Because so many people liked my cat tuna tale, I feel compelled to spill the beans all over the page and purge myself of yet another tragic kitchen catastrophe.
As one of my most memorable mishaps, this one has to do with my first attempt at trying to cut up a whole chicken. Since I'm using this real-life scene as the opener for my novel Bum-bye, I'll do a quick cut/paste job of my first three paragraphs:
Cleaver in hand, I psyche myself up for the slaughter. I’m staring at a dead chicken sprawled out on my mom’s old cutting board. Its wings are bent in a way that say, “I surrender. You win.” I bought it this way at the grocery store, instead of a precut one because it costs $1.29 less to buy it whole. My mom always made it look so simple. I asked her to teach me many times, but she would wave me off and say in her Portuguese-Hawaiian pidgin, “Eh, no worries. Bum-bye, I teach you.” But she got sick in June of ‘84 and died Thanksgiving night, leaving me here six months later in her kitchen, not even knowing how to boil an egg or make a pot of rice.
I really don’t want to do this but I’m sick of Top Ramen and Pop-tarts, so with an uneasy breath, I take a swing at the pink heap of raw carnage. The blunt chop on the wooden board sends a splattering of bloody liquid to my upper lip, which I wipe with my sleeve. The left leg comes off clean and I’m feeling a surge of adrenaline, so I go for the right leg, which unfortunately does not come off. The leg is still attached by threads of muscle and tendon between the thigh joint and the body, so I grasp it and twist. The bone clicks out of the socket, and a blue rubbery vein dangles out. The clammy pimpled chicken skin is pulling back from its flesh, and yellow fat globules are clinging to each other. With both hands, I pull and twist in desperation, but the crunching of bone and tendon is freaking me out.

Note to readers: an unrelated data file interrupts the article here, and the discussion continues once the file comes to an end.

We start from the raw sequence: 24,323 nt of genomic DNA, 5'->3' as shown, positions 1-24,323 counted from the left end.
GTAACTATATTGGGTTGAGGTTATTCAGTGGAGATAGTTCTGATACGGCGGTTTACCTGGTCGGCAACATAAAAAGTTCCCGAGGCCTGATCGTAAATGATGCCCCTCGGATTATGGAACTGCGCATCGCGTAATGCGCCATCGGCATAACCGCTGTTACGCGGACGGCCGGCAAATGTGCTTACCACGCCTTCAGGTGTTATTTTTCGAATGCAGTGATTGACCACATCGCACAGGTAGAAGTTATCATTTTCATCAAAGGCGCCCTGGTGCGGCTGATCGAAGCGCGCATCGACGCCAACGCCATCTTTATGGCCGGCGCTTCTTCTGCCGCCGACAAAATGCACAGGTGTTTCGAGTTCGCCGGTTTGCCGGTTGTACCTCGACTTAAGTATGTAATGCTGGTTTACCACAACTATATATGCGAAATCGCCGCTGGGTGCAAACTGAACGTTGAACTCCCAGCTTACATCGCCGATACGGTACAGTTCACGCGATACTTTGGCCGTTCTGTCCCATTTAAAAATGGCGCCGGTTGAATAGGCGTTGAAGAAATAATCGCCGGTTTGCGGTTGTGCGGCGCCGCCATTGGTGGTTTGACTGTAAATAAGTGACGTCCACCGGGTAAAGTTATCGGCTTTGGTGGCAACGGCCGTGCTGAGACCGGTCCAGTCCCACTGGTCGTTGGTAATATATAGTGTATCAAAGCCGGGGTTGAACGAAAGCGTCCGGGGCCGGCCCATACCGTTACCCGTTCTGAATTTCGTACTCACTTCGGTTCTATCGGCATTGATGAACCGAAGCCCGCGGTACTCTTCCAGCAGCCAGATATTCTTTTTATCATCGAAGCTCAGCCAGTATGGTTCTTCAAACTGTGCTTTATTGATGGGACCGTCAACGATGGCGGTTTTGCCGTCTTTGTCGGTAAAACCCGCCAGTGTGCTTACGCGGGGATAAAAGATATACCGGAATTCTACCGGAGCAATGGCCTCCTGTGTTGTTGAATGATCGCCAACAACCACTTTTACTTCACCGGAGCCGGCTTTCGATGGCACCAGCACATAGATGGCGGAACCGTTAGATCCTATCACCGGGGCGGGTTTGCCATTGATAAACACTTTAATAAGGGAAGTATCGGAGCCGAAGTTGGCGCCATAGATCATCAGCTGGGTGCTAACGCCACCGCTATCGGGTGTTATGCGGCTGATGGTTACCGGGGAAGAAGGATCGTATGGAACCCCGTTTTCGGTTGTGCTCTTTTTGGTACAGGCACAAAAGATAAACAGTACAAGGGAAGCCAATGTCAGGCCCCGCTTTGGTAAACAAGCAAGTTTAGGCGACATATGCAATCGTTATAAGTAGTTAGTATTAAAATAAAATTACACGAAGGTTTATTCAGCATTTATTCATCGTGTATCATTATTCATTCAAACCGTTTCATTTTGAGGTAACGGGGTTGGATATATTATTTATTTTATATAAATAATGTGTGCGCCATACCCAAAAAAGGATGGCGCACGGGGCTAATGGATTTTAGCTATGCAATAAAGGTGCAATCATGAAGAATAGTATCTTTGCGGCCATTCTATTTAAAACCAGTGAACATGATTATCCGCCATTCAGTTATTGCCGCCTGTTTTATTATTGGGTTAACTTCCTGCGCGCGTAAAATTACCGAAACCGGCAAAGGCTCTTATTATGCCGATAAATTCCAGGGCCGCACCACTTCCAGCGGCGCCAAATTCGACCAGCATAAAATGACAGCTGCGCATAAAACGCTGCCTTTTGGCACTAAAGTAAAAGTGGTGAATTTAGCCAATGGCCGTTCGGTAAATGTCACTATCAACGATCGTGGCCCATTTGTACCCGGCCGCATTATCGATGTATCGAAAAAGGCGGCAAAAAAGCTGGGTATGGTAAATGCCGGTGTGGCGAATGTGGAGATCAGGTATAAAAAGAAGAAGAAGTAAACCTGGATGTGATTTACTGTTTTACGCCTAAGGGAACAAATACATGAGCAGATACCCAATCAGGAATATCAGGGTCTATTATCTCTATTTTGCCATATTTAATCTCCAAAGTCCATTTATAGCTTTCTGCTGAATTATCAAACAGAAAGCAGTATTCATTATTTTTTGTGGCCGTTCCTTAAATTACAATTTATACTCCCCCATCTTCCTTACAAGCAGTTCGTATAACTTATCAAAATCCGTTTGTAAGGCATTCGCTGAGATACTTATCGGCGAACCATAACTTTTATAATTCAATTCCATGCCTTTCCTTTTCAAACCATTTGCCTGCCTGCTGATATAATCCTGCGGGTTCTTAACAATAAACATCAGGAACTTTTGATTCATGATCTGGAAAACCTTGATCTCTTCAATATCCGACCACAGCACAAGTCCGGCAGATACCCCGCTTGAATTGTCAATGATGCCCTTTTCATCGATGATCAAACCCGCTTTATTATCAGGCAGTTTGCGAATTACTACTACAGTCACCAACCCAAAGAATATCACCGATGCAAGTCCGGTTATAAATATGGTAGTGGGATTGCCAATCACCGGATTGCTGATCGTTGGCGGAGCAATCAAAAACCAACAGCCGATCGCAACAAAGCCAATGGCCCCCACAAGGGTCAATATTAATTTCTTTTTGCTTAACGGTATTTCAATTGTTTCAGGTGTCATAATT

Reaching into the body cavity, I grasp onto the ribcage and hurl the whole thing across the kitchen. It lands with a splat on the floor by the fridge. I plunge the cleaver into the sink and run my trembling hands through my hair, until I remember they are covered in chicken slime. Crouching beside the counter on the brown linoleum floor, I can’t control my breathing. “Come on,” I say out loud. “It’s just a chicken.” Retrieving the mutilated carcass, I scoop it up and take it to the sink. I wash it off with hot water and a dab of Palmolive dish soap and place it with its half-severed leg on a cookie sheet.
While the novel is fiction, this scene is not. Neither is the next scene where Gabi gets confronted by her half-baked, soon-to-be stepmother, Wanda, and the chicken never gets cooked because the oven never gets turned on. If you want to know what will happen from there, you'll have to pray the book will get published so you can read it.
In the mean time, let me confess that I have yet to cut up a whole chicken. In fact, preparing chicken of any fashion still gives me the willies if I think too hard about it. I have many other culinary malfunctions up my apron, but those will come later.